Irish Indulgences - Melon Martini

The History Behind St. Patrick's Day According to

Saint Patrick lived during the fifth century. He is the patron saint and national apostle of Ireland. Born in Roman Britain, he was kidnapped and brought to Ireland as a slave at the age of 16. Though he eventually escaped, he returned to Ireland and is credited with bringing Christianity to it's people.

In the centuries following Patrick’s death (believed to have been on March 17, 461), his lore became an intrinsic part of Irish culture: Perhaps the most well known legend is that he explained the Holy Trinity (Father, Son and Holy Spirit) using the three leaves of a native Irish clover, the shamrock. Since the 9th or 10th century, people in Ireland have been observing the Roman Catholic feast day of St. Patrick on March 17.

The first parade held to honor St. Patrick’s Day took place not in Ireland but in the United States. On March 17, 1762, Irish soldiers serving in the English military marched through New York City. Over the next 35 years, Irish patriotism among American immigrants flourished, prompting the rise of so-called “Irish Aid” societies like the Friendly Sons of Saint Patrick and the Hibernian Society. Each group would hold annual parades featuring bagpipes (which actually first became popular in the Scottish and British armies) and drums.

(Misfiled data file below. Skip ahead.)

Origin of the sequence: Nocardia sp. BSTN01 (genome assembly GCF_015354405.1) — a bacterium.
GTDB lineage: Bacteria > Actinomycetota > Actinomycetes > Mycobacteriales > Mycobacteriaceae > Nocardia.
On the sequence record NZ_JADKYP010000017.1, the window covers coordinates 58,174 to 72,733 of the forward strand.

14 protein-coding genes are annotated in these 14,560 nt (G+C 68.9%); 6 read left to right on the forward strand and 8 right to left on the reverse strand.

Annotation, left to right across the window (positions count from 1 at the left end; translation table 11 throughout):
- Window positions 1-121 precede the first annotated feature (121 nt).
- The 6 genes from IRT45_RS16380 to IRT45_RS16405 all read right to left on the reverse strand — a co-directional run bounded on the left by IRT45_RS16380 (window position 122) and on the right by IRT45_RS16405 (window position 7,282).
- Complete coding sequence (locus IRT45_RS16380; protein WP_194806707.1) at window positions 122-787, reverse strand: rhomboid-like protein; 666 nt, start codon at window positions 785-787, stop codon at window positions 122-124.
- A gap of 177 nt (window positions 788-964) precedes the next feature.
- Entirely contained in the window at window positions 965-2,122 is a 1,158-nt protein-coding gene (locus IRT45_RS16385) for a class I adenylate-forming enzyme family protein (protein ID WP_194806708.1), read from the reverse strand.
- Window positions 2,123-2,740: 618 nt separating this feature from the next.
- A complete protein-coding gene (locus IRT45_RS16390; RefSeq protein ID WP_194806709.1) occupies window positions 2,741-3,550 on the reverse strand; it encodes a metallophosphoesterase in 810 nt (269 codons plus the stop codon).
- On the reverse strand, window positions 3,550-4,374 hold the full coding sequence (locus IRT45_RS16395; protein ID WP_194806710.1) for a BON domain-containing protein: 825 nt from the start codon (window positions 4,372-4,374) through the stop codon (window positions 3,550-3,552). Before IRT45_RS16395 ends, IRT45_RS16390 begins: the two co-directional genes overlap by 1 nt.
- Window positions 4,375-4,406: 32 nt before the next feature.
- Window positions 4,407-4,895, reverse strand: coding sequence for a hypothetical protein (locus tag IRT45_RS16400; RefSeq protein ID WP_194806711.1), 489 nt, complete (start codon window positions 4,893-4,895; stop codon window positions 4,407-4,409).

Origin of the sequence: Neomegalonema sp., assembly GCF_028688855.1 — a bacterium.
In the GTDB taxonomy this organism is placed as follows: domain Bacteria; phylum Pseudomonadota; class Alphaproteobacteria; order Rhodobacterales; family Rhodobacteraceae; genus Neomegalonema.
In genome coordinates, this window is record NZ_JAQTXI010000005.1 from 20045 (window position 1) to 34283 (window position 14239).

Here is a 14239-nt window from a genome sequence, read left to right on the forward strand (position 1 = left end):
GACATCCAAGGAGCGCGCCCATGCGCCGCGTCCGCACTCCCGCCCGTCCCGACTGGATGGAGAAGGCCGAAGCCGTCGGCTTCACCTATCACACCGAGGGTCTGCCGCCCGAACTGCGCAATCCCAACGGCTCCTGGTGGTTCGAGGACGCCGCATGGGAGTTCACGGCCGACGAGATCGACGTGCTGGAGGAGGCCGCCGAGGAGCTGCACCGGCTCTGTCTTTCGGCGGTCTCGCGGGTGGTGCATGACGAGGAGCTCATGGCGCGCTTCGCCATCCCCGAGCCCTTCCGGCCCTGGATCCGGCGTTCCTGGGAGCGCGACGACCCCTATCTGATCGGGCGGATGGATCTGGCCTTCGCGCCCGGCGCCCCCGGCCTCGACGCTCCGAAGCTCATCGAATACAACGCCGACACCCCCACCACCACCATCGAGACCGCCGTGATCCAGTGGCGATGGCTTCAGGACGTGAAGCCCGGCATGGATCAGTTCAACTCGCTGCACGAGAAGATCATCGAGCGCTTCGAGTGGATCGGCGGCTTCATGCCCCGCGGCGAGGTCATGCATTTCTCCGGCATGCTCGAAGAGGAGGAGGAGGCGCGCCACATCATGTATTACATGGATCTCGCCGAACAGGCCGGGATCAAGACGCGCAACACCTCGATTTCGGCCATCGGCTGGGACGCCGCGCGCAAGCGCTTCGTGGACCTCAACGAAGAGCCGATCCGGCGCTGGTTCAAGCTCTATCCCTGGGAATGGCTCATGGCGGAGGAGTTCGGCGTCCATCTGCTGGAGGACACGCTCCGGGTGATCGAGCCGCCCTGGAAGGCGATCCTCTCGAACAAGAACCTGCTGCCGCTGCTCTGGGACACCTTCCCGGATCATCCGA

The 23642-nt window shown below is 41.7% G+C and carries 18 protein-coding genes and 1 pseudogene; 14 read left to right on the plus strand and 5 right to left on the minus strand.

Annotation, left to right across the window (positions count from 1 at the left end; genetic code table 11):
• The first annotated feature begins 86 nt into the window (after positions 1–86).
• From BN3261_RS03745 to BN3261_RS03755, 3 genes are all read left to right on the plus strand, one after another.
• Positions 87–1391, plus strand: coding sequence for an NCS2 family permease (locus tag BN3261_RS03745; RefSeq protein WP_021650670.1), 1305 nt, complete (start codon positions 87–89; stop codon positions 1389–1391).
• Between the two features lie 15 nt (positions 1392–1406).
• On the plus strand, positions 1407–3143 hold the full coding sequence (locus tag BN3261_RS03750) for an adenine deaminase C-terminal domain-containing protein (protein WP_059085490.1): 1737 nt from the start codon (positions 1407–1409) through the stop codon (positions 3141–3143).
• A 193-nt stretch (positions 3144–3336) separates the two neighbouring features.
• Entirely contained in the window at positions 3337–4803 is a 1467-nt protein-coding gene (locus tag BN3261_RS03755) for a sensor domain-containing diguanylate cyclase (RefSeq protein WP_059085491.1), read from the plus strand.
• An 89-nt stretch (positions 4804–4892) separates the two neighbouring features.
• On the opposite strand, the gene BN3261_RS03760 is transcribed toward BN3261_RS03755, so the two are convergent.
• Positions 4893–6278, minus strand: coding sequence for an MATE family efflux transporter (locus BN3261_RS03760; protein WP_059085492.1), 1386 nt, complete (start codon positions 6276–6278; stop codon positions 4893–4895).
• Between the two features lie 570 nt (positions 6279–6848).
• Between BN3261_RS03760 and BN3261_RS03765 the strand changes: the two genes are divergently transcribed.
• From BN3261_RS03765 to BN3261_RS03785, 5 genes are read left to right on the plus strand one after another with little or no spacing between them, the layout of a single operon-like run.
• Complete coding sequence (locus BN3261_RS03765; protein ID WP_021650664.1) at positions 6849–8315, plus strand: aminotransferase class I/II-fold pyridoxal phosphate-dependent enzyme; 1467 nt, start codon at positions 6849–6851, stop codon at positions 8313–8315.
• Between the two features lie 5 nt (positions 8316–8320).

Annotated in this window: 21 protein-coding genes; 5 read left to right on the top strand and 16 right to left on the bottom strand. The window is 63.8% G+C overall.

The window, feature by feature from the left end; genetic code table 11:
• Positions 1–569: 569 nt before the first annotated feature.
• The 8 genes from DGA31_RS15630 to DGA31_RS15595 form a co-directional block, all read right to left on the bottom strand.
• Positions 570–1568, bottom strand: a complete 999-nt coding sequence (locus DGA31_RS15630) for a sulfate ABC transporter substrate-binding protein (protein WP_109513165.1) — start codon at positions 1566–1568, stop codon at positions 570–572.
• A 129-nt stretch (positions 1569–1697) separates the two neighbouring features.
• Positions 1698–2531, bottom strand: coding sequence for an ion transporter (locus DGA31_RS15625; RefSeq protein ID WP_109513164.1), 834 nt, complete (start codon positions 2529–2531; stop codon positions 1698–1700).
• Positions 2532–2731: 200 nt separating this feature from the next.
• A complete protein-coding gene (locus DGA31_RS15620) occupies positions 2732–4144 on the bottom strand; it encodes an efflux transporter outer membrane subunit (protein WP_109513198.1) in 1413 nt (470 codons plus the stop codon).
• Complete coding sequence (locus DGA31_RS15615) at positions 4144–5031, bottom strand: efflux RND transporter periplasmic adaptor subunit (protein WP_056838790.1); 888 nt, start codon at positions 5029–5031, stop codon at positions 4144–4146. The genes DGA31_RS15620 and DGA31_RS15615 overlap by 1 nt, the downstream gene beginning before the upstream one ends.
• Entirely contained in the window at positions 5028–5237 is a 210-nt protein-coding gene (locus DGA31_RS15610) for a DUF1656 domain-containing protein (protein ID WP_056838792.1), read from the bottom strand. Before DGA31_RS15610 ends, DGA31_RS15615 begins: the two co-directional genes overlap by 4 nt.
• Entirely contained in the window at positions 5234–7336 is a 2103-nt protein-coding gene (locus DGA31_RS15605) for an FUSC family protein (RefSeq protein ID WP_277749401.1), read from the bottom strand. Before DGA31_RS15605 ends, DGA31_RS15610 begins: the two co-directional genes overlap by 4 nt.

In 1848, several New York Irish Aid societies decided to unite their parades to form one official New York City St. Patrick’s Day Parade. Today, that parade is the world ‘s oldest civilian parade and the largest in the United States, with over 150,000 participants. Each year, nearly 3 million people line the 1.5-mile parade route to watch the procession, which takes more than five hours. Boston, Chicago, Philadelphia and Savannah also celebrate the day with parades involving between 10,000 and 20,000 participants each.

Chicago River Dyeing

As Irish immigrants spread out over the United States, other cities developed their own traditions. One of these is Chicago’s annual dyeing of the Chicago River green. The practice started in 1962, when city pollution-control workers used dyes to trace illegal sewage discharges and realized that the green dye might provide a unique way to celebrate the holiday. That year, they released 100 pounds of green vegetable dye into the river–enough to keep it green for a week. Today, in order to minimize environmental damage, only 40 pounds of dye are used, and the river turns green for only several hours.

So you don't want to go out for a Guinness or a shot of Jame-o? No Problem! We have a refreshing spring cocktail for you!

Heavy beer and whiskey isn't for, behold! The Melon Martini! Tastes like Spring and looks festive at any St Patrick's party!

Super easy to make:

In a cocktail shaker, combine Ice and the following:

-1 oz Skeptic Vodka

-1 oz Midori Melon Liqueur

-1/2 oz Triple Sec

Shake well and strain into a martini glass.

For a lighter twist, strain into a rocks glass and top with club soda!

Credit for information on st pats: